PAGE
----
Financial Opening: A Bullish Reform Signal but Not a Game Changer

06 Dec 2017

Good, better, best. Never let it rest. ‘Til your good is better and your better is best. – St. Jerome

 

China announced on 10 November 2017 that it would allow foreign majority/complete ownership of Chinese financial firms within the next three to five years.  The move will essentially grant national treatment to foreign investment in Chinese financial institutions.  It is credit-positive for China’s financial sector, especially the non-depository-taking financial institutions (NDFIs), as it will bring in foreign capital and market discipline to improve the sector’s risk management and corporate governance.

The move is a bullish reform signal.  The timing of the announcement, which came just after October’s five-yearly Communist Party Congress, is intended to reinforce President Xi Jinping’s message of policy continuity with regard to reform and opening-up.  In particular, Beijing announced that:

  • direct or indirect foreign ownership of securities investment companies, fund management companies and futures companies would be relaxed to 51%, with the ownership cap to be scrapped totally after three years
  • foreign ownership limit of 20% on a single entity basis and 25% on an aggregate basis of any Chinese-owned bank and financial asset management company would be removed, and
  • foreign ownership cap on insurance companies that are engaged in the personal insurance business would be raised to 51% in three years and then to be completely removed after five years.

This latest liberalisation move is good news for foreign investors, and many observers even see it as a big step towards China’s capital account liberalisation.  But as I have argued, China’s capital account liberalisation is an asymmetric process – attracting foreign capital to come in but still restricting capital to flow out.  This new move is not a game changer; it is still an asymmetric (a constrained) move towards capital account convertibility.

Nevertheless, it may pave the way for Chinese financial institutions to expand abroad later, which will increase capital outflows and help improve capital account convertibility but still in a controlled manner.  Since joining the World Trade Organisation in 2001, China has continued to pursue a policy of severe foreign ownership restriction on its financial sector.  This has led to criticism of it not playing fairly and raised the risk of retaliation by other countries blocking Chinese financial institutions entering the overseas markets.

Greater openness will likely prompt more injection of foreign capital into China’s financial institutions, improving their capital adequacy and risk management capabilities.  This is in line with the regulatory policy objective since early 2017 of strengthening China’s domestic financial risk management.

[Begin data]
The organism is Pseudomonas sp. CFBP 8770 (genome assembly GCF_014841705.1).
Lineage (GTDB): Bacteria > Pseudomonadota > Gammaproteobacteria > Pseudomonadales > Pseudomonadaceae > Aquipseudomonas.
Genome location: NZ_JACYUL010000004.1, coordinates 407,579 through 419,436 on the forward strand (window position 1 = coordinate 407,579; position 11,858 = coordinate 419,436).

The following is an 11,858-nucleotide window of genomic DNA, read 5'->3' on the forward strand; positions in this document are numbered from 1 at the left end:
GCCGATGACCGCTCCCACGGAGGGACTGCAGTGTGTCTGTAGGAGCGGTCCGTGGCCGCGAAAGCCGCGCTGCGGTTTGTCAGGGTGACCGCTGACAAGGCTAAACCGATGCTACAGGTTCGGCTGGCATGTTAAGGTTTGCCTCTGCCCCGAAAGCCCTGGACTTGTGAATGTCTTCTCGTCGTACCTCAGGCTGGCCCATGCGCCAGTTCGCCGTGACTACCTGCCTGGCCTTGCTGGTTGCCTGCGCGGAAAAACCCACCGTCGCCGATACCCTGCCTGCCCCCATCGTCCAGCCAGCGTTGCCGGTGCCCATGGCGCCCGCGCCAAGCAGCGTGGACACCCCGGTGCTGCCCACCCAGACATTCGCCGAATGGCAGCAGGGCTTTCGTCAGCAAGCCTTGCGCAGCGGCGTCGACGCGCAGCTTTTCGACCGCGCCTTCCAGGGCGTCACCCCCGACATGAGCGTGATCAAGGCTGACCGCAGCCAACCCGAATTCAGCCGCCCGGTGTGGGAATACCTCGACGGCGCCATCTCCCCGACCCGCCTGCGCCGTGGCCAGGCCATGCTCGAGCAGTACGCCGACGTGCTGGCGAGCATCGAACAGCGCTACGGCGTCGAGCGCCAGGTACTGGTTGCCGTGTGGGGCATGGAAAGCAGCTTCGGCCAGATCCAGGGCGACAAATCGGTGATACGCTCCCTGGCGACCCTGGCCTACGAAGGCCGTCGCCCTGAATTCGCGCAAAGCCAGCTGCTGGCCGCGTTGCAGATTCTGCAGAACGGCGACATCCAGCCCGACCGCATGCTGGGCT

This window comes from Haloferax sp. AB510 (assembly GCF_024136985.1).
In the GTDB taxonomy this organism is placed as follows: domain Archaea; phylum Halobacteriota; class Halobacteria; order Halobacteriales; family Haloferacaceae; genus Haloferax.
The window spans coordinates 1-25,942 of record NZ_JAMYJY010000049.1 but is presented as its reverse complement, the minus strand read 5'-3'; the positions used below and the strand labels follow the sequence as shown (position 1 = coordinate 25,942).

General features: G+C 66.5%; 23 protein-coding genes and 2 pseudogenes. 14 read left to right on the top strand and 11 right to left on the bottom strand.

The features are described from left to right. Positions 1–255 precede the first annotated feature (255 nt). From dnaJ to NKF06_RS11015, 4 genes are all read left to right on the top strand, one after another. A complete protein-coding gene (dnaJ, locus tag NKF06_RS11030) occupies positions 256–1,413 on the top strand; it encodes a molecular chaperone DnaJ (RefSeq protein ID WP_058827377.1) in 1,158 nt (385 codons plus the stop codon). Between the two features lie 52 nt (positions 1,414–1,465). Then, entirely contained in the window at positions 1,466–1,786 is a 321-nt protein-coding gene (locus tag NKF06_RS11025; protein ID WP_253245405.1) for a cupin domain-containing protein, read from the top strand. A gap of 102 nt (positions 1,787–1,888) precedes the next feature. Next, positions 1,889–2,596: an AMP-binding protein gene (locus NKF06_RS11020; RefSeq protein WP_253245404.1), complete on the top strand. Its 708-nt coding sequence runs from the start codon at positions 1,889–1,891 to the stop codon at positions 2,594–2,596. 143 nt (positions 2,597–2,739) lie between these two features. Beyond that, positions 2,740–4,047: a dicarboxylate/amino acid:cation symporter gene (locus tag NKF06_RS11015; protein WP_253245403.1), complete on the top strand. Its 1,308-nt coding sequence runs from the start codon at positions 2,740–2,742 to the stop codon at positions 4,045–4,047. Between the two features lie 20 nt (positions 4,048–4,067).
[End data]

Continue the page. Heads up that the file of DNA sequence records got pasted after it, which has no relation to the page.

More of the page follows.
Of particular importance is the national treatment of foreign investment in China’s asset management companies (AMCs), which are specialist firms using debt-equity swaps to deal with non-performing loans (NPLs) in the domestic system.  As I argued recently, China’s debt-equity swap scheme is not working properly due to an incentive incompatibility problem between the new equity owners and the debtors that has led to adverse selection and moral hazard.

The problem is that these AMCs, as designated by Beijing to engage in debt-equity swaps to rid the banks of NPLs, are state-bank affiliates.  So the swap is essentially changing the label of the state-owner of the debt from bank to AMC without serious restructuring incentives.  The swap also increases the equity share of state-ownership in the companies, hurting corporate governance.  Under these circumstances, many state firms and banks still see the debt-equity swaps as just another way to save the state companies and socialise bank losses.  As long as this bailout mindset overwhelms the pulse of market discipline, it will remain an obstacle to genuine clean-up of the zombie firms and NPLs.

The new liberalisation move can potentially correct this problem in the debt-equity swaps by injecting market discipline in the AMCs, assuming foreign investors can also buy these state-bank-owned AMCs, and revive genuine restructuring incentives under the swap scheme.  The market discipline impact will be more prevalent if the foreign-invested AMCs other than the state-bank affiliates are allowed to participate in the debt-equity swaps.

Time will tell how well this new financial liberalisation policy will work.  At this point, it is unlikely to be a game-changer as the devil is always in the details of implementation.  China is nonetheless progressing in the direction of economic restructuring and debt-reduction.

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